FD Milly Maker
The results of the FanDuel $3.33M WFFC Fan Championship ($1M to 1st), which had 15,136 entries:
Adam Levitan was able to take down second place in this contest for a massive 250K payday. The lineup consisted of a Joe Burrow double with Tee Higgins and Ja’Marr Chase, and Mark Andrews as the bring-back. On a day with many elite value plays, this stack was more moderately owned and hit the absolute ceiling outcome for Burrow and Higgins. The Andrews bring-back was the clear differentiator, providing low ownership and a massive score at a position that lacks ceiling options. Justin Jackson and Ronald Jones were two of the highest-rated players on the slate, and with the cash savings, it was easy to afford Cooper Kupp, the highest raw projected skill player on the slate. With those three being heavily utilized by the field, the key decision was to fade Alexander Mattison, the biggest value on the slate, who came in at 56%. The pivot was to Rex Burkhead, who was rated as a great value at much less ownership. This pivot allowed the lineup to gain over 13 points on more than half of the field.
DK Milly Maker
The winning lineup used a Burrow triple stack with Chase, Higgins, and also Joe Mixon. In such a large field like the DK Milly, it is often a decision whether you should double stack or not, as you generally need every player to hit the best possible outcome to win. A triple stack is even more difficult to get three ceiling games from the skill players on the same team. However, with Burrow throwing for over 500 yards and the team scoring 41 points, it was able to take down the tournament. Due to the strength of the value RB plays on the slate, Mixon and Harris were fairly low owned and are two players who have the ceiling to take down tournaments.
The total ownership for the top-scoring teams came in at 166%, 14 points higher than the field. Due to injuries and players in health and safety protocols, the slate set up with some very clear value plays that were coming with heavy ownership. Since many of the plays were truly good chalk, it meant that you were likely playing into ownership somewhere in your lineup. The key was to differentiate somewhere in the lineup to find a couple lower-owned pieces. While each piece of the Burrow stack + Andrews was owned 10% individually, the stack itself was used by less than 1%. Additionally, fading a strong RB play for another viable RB at lower ownership like Sony Michel, Rex Burkhead, or Damien Harris was how the Burrow stack was able to jump to the top of the leaderboards.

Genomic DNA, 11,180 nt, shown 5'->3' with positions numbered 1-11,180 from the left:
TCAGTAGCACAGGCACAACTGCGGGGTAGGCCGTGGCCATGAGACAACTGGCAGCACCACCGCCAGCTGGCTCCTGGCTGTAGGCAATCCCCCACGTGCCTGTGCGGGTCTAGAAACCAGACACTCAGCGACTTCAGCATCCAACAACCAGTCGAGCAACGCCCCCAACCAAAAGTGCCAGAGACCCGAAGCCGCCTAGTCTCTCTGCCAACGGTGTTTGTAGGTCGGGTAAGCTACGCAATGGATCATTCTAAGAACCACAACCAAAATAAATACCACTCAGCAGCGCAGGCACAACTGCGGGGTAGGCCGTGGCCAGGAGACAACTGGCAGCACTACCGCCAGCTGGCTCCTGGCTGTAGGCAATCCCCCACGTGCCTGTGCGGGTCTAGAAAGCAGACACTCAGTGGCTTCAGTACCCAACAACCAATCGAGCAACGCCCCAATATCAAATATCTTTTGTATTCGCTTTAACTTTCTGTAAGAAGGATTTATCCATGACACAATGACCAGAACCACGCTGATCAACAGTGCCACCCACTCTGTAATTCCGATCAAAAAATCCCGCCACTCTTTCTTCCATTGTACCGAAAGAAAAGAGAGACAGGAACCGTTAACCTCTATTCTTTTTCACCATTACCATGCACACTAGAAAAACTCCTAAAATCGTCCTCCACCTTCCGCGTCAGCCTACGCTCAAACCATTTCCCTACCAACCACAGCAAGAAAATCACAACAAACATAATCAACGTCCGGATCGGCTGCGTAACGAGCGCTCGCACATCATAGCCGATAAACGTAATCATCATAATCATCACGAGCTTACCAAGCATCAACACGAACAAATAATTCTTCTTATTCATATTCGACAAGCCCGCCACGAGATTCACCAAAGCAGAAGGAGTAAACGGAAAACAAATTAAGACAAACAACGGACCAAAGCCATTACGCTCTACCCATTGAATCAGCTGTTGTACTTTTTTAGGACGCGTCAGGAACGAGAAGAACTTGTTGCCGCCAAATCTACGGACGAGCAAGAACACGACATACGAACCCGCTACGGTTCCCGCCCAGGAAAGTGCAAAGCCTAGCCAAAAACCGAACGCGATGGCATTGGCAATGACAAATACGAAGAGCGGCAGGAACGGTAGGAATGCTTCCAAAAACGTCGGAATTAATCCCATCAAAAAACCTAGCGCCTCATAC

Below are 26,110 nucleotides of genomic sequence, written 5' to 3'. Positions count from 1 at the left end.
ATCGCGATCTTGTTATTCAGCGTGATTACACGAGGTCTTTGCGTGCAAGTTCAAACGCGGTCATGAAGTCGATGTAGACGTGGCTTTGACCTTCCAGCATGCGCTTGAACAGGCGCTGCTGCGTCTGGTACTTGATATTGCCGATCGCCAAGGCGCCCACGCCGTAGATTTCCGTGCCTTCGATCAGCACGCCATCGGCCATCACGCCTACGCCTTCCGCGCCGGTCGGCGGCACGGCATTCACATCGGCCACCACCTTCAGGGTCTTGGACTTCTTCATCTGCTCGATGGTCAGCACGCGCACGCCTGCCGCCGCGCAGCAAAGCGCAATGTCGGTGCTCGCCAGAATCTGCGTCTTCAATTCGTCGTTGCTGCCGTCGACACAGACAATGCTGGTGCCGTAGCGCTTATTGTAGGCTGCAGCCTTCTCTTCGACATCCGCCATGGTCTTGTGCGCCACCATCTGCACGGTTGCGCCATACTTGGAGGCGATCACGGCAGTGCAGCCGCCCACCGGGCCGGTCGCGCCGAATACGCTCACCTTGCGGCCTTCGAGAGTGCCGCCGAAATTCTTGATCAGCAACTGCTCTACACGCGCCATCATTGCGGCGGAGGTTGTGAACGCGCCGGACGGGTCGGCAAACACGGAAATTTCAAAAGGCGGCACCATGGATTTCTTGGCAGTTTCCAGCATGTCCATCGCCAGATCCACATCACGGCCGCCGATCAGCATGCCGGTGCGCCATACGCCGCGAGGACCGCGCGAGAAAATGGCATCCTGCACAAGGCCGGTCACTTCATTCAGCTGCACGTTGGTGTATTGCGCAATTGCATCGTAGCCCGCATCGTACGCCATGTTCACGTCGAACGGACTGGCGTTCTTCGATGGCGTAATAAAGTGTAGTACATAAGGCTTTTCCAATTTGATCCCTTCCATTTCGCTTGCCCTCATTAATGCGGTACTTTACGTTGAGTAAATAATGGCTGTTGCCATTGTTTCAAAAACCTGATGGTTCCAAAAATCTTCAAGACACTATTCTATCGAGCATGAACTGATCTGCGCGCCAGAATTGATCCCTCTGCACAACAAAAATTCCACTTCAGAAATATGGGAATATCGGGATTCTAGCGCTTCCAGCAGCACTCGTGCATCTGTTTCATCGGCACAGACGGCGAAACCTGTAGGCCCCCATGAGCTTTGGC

- The top-scoring teams used a stack 100% of the time compared to 70% for the field.
- On a week with so many clear value plays, the field did not stack as much, and paid for it. Without the Bengals stack, it was impossible to climb the leaderboard this week.
- Double stacks were used by 70% of the top teams. While Chase and Boyd scored solidly, from a raw total, they were not a must. However, one benefit of correlation is limiting the amount of right decisions you need to make.
The Bengals-Ravens game had low projected ownership mostly due to the Ravens’ uncertain QB situation that dragged its total lower. Playing into that uncertainty when the field is not was a profitable decision.
Here are the results from the DraftKings $2M Mega Millionaire, which had 505 entries.
The differences between ownership in small vs large fields is clear here. The already modest ownership for the Bengals stack was cut in half in this field. In a field of 250 teams, only a few teams are also using Burrow stacks. Kupp, Jackson, and Brown were the three highest-owned players in this field, as the sharps felt these three were a cut above the other value plays on the slate.
An important note on defense: In this field, the Falcons and Bengals were owned by nearly half the field. Simply pivoting to a defense like the Jets or others helped to gain points on half the field, which can be crucial when fighting for top spots on the leaderboard.
Ownership Notes and Small-Field Steam
Knowing that the top-rated plays would be massively owned in small fields, the key decision was to get onto a low-owned stack or contrarian piece to differentiate. While the Bengals were the winner on the day, on another slate, 33 points from a 5% Josh Allen with 32 points from a 3% min-priced WR could easily be the talking point on the day. The key was to take a shot on a high-upside, low-owned stack, while building around some truly elite plays.